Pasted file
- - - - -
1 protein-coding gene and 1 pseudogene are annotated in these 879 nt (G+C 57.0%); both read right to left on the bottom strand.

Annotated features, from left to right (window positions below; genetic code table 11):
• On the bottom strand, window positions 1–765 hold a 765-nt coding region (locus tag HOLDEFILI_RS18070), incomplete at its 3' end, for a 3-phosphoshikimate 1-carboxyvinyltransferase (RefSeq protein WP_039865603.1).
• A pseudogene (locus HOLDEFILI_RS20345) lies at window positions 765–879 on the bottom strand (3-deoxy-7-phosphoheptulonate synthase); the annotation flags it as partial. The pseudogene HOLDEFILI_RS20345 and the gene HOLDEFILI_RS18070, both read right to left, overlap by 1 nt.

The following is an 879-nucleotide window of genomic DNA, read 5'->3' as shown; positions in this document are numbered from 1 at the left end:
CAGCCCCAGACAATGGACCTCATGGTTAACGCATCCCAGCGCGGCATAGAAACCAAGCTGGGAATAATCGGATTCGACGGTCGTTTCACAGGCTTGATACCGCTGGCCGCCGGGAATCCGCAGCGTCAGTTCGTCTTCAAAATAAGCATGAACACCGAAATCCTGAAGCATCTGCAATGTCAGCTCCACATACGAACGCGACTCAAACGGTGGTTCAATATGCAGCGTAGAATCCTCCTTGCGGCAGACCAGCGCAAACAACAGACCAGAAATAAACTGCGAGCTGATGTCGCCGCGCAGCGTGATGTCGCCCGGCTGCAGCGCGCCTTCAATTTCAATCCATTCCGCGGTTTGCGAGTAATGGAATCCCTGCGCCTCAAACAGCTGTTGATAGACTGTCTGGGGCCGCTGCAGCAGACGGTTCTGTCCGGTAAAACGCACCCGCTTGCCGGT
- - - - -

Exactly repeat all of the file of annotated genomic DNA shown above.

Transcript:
1 protein-coding gene and 1 pseudogene are annotated in these 879 nt (G+C 57.0%); both read right to left on the bottom strand.

Annotated features, from left to right (window positions below; genetic code table 11):
• On the bottom strand, window positions 1–765 hold a 765-nt coding region (locus tag HOLDEFILI_RS18070), incomplete at its 3' end, for a 3-phosphoshikimate 1-carboxyvinyltransferase (RefSeq protein WP_039865603.1).
• A pseudogene (locus HOLDEFILI_RS20345) lies at window positions 765–879 on the bottom strand (3-deoxy-7-phosphoheptulonate synthase); the annotation flags it as partial. The pseudogene HOLDEFILI_RS20345 and the gene HOLDEFILI_RS18070, both read right to left, overlap by 1 nt.

The following is an 879-nucleotide window of genomic DNA, read 5'->3' as shown; positions in this document are numbered from 1 at the left end:
CAGCCCCAGACAATGGACCTCATGGTTAACGCATCCCAGCGCGGCATAGAAACCAAGCTGGGAATAATCGGATTCGACGGTCGTTTCACAGGCTTGATACCGCTGGCCGCCGGGAATCCGCAGCGTCAGTTCGTCTTCAAAATAAGCATGAACACCGAAATCCTGAAGCATCTGCAATGTCAGCTCCACATACGAACGCGACTCAAACGGTGGTTCAATATGCAGCGTAGAATCCTCCTTGCGGCAGACCAGCGCAAACAACAGACCAGAAATAAACTGCGAGCTGATGTCGCCGCGCAGCGTGATGTCGCCCGGCTGCAGCGCGCCTTCAATTTCAATCCATTCCGCGGTTTGCGAGTAATGGAATCCCTGCGCCTCAAACAGCTGTTGATAGACTGTCTGGGGCCGCTGCAGCAGACGGTTCTGTCCGGTAAAACGCACCCGCTTGCCGGT